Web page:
JetBlue Flight Attendants Get $3.6 Million in Unpaid Wages Lawsuit
Wage and hour violations are harmful as they deny workers their hard-earned wages. When employees are unaware of their rights, employers may try to take advantage of the situation and pay them less than they are owed.
While certain workplace violations can be straightforward to resolve, other cases of unpaid wages may be complicated due to the nature of the job. One example is flight attendants who work odd hours and are typically not based in one location.
JetBlue Airways agreed to pay a $3.6 million settlement to more than 500 California flight attendants in a lawsuit that alleged wage and hour violations. The airline was accused of not paying workers for missed breaks.
Both parties in Booher v. JetBlue Airways agreed to a settlement after a day of mediation on June 2, 2022. The settlement applies to around 568 California-based flight attendants who have been JetBlue employees since 2011.
While JetBlue opted to settle the long-running lawsuit, the company denied any wrongdoing. The proposed class-action lawsuit was first filed in 2015 by two JetBlue flight attendants in the U.S. District Court for the Northern District of California in San Francisco.
JetBlue allegedly forced flight attendants to skip breaks but did not pay them for the missed breaks as required under California law. The employer was also accused of failing to provide accurate wage statements. Additionally, flight attendants did not receive proper overtime pay.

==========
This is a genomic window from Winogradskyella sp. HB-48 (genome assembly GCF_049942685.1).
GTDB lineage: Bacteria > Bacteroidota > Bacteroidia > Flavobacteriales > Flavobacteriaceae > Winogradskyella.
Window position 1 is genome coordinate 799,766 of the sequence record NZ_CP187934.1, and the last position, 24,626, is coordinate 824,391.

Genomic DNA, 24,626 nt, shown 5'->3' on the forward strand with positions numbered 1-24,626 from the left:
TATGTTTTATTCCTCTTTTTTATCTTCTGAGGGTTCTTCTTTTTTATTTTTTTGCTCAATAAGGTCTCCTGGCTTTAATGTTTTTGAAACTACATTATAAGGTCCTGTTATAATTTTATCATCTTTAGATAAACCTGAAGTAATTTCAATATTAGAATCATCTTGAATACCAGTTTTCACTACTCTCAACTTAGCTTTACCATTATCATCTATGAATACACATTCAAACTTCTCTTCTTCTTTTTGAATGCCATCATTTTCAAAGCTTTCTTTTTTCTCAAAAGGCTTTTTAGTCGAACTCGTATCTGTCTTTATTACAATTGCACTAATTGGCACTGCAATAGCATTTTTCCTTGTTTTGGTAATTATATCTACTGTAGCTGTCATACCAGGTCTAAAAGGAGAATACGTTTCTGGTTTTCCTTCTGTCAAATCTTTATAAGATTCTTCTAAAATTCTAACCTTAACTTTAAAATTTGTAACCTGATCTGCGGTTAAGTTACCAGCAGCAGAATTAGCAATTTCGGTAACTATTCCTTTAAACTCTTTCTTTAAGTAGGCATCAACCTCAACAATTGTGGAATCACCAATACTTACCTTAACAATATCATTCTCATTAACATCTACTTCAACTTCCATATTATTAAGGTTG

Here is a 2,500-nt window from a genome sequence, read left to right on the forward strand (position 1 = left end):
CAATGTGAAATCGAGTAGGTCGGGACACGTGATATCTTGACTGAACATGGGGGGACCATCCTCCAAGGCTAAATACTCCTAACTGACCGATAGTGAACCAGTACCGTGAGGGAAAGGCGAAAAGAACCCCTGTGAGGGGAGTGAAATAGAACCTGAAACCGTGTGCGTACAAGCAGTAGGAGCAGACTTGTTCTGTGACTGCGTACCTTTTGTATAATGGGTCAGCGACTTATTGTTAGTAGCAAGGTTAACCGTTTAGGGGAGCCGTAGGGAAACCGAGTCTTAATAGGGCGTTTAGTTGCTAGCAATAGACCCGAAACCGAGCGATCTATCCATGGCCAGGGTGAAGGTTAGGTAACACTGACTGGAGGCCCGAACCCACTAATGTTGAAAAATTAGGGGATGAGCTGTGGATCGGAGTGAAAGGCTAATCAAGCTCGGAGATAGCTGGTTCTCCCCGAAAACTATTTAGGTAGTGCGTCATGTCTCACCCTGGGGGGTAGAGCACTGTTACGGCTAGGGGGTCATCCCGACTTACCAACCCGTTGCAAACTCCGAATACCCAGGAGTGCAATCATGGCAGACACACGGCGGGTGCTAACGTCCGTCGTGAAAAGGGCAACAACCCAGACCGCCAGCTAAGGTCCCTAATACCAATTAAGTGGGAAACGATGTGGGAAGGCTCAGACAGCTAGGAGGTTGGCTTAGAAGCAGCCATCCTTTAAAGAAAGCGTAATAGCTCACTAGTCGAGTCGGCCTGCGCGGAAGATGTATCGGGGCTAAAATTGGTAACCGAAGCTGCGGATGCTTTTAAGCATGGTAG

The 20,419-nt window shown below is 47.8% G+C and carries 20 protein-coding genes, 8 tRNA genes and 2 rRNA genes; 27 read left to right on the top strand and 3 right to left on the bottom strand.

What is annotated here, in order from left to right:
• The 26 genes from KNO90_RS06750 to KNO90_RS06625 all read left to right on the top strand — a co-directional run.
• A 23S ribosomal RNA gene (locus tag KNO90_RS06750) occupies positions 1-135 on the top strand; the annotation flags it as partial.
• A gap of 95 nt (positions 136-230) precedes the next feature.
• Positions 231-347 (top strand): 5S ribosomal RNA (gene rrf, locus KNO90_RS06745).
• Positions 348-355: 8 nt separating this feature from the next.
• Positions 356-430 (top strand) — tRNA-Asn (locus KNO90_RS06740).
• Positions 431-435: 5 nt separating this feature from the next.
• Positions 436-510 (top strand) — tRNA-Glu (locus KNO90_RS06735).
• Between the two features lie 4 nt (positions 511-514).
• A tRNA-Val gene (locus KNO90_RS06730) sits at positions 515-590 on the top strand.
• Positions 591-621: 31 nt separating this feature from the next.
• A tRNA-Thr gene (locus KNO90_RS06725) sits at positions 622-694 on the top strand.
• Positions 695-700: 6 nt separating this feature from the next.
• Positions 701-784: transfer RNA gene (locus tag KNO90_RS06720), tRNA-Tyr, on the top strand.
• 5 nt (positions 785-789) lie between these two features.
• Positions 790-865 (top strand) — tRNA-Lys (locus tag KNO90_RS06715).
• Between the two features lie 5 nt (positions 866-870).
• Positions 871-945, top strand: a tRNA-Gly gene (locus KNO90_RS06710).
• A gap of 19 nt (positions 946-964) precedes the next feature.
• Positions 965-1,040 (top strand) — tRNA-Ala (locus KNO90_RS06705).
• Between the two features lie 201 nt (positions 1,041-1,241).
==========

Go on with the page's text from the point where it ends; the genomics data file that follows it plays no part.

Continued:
Under California labor law, employers are required to pay employees a penalty of one hour at their regular pay rate for each day a break was missed. If an employer knowingly makes a worker so busy that they cannot take a break, the employer may be liable for missed break penalties.
The issue at the heart of the lawsuit was whether California’s wage and hour laws applied to flight attendants who call the state their home but spend most of their time on an airplane. Airlines insisted that a federal law regulating airlines preempted state wage laws. However, the California Supreme Court and the 9th U.S. Circuit Court of Appeals have ruled that airlines must comply with California labor laws as they apply generally and do not make exceptions for the aviation industry.
Many wage and hour violations include unpaid overtime, missed meal and rest breaks, withheld commissions, inaccurate wage statements, and worker misclassification. If your employer is not paying you all your wages, an experienced San Francisco employment lawyer can help.
You may be able to recover the wages you are owed by taking legal action against your employer. If a group of workers has experienced similar wage violations, it may make sense to combine the claims and pursue a class-action lawsuit as the JetBlue Airways flight attendants did. A knowledgeable San Francisco employment attorney can advise you of your options.
At McCormack Law Firm, our San Francisco unpaid wages lawyers are dedicated to fighting for the rights of hardworking employees. While our law firm was not involved with this class action lawsuit, we have experience representing workers in several other class actions, as well as individual employees’ wage and hour lawsuits. Contact McCormack Law Firm to learn more about your rights as a California employee. We offer free initial case evaluations. Call (415) 925-5161 today.
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